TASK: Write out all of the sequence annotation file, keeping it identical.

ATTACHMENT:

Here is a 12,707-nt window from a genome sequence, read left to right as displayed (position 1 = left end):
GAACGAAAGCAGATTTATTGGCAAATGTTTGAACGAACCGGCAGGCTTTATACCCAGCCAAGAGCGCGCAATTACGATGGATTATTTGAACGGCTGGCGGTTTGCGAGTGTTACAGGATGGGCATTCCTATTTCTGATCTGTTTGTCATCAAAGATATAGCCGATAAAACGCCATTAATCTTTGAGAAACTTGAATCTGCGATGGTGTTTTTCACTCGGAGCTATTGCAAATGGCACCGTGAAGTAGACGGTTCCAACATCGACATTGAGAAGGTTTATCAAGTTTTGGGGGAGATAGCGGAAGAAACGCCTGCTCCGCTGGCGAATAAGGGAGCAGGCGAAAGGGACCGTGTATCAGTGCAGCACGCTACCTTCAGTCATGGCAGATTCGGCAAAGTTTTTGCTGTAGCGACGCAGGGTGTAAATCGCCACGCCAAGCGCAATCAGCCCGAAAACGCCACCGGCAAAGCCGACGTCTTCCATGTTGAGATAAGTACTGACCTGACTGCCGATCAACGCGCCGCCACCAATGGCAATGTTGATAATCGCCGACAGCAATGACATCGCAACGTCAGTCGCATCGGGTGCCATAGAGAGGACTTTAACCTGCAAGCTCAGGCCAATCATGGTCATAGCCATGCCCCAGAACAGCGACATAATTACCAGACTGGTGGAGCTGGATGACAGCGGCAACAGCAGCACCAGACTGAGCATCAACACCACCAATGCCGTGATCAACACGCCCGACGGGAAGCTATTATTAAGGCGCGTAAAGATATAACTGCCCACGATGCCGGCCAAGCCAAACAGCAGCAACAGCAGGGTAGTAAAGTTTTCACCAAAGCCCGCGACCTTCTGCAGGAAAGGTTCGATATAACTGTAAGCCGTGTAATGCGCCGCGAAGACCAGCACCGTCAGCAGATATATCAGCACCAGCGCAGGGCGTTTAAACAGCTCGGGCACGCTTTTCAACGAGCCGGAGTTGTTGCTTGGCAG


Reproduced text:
Here is a 12,707-nt window from a genome sequence, read left to right as displayed (position 1 = left end):
GAACGAAAGCAGATTTATTGGCAAATGTTTGAACGAACCGGCAGGCTTTATACCCAGCCAAGAGCGCGCAATTACGATGGATTATTTGAACGGCTGGCGGTTTGCGAGTGTTACAGGATGGGCATTCCTATTTCTGATCTGTTTGTCATCAAAGATATAGCCGATAAAACGCCATTAATCTTTGAGAAACTTGAATCTGCGATGGTGTTTTTCACTCGGAGCTATTGCAAATGGCACCGTGAAGTAGACGGTTCCAACATCGACATTGAGAAGGTTTATCAAGTTTTGGGGGAGATAGCGGAAGAAACGCCTGCTCCGCTGGCGAATAAGGGAGCAGGCGAAAGGGACCGTGTATCAGTGCAGCACGCTACCTTCAGTCATGGCAGATTCGGCAAAGTTTTTGCTGTAGCGACGCAGGGTGTAAATCGCCACGCCAAGCGCAATCAGCCCGAAAACGCCACCGGCAAAGCCGACGTCTTCCATGTTGAGATAAGTACTGACCTGACTGCCGATCAACGCGCCGCCACCAATGGCAATGTTGATAATCGCCGACAGCAATGACATCGCAACGTCAGTCGCATCGGGTGCCATAGAGAGGACTTTAACCTGCAAGCTCAGGCCAATCATGGTCATAGCCATGCCCCAGAACAGCGACATAATTACCAGACTGGTGGAGCTGGATGACAGCGGCAACAGCAGCACCAGACTGAGCATCAACACCACCAATGCCGTGATCAACACGCCCGACGGGAAGCTATTATTAAGGCGCGTAAAGATATAACTGCCCACGATGCCGGCCAAGCCAAACAGCAGCAACAGCAGGGTAGTAAAGTTTTCACCAAAGCCCGCGACCTTCTGCAGGAAAGGTTCGATATAACTGTAAGCCGTGTAATGCGCCGCGAAGACCAGCACCGTCAGCAGATATATCAGCACCAGCGCAGGGCGTTTAAACAGCTCGGGCACGCTTTTCAACGAGCCGGAGTTGTTGCTTGGCAG